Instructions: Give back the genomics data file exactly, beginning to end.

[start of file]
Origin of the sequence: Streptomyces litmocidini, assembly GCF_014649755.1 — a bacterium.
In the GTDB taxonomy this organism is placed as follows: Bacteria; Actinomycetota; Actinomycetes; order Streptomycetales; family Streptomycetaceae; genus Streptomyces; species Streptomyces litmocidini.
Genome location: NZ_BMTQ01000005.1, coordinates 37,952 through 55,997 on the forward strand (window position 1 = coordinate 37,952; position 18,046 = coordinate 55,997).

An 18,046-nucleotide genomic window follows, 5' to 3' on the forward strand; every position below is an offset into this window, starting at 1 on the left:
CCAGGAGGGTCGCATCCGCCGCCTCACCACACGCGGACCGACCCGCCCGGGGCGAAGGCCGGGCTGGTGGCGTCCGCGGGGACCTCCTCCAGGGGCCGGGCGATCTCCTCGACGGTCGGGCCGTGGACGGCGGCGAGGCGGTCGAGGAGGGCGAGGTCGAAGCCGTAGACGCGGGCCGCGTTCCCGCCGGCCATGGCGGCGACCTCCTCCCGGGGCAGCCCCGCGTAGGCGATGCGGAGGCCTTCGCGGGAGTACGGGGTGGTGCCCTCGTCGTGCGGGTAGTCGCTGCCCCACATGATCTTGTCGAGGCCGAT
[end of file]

Origin of the sequence: Streptomyces litmocidini, assembly GCF_014649755.1 — a bacterium.
In the GTDB taxonomy this organism is placed as follows: Bacteria; Actinomycetota; Actinomycetes; order Streptomycetales; family Streptomycetaceae; genus Streptomyces; species Streptomyces litmocidini.
Genome location: NZ_BMTQ01000005.1, coordinates 37,952 through 55,997 on the forward strand (window position 1 = coordinate 37,952; position 18,046 = coordinate 55,997).

An 18,046-nucleotide genomic window follows, 5' to 3' on the forward strand; every position below is an offset into this window, starting at 1 on the left:
CCAGGAGGGTCGCATCCGCCGCCTCACCACACGCGGACCGACCCGCCCGGGGCGAAGGCCGGGCTGGTGGCGTCCGCGGGGACCTCCTCCAGGGGCCGGGCGATCTCCTCGACGGTCGGGCCGTGGACGGCGGCGAGGCGGTCGAGGAGGGCGAGGTCGAAGCCGTAGACGCGGGCCGCGTTCCCGCCGGCCATGGCGGCGACCTCCTCCCGGGGCAGCCCCGCGTAGGCGATGCGGAGGCCTTCGCGGGAGTACGGGGTGGTGCCCTCGTCGTGCGGGTAGTCGCTGCCCCACATGATCTTGTCGAGGCCGAT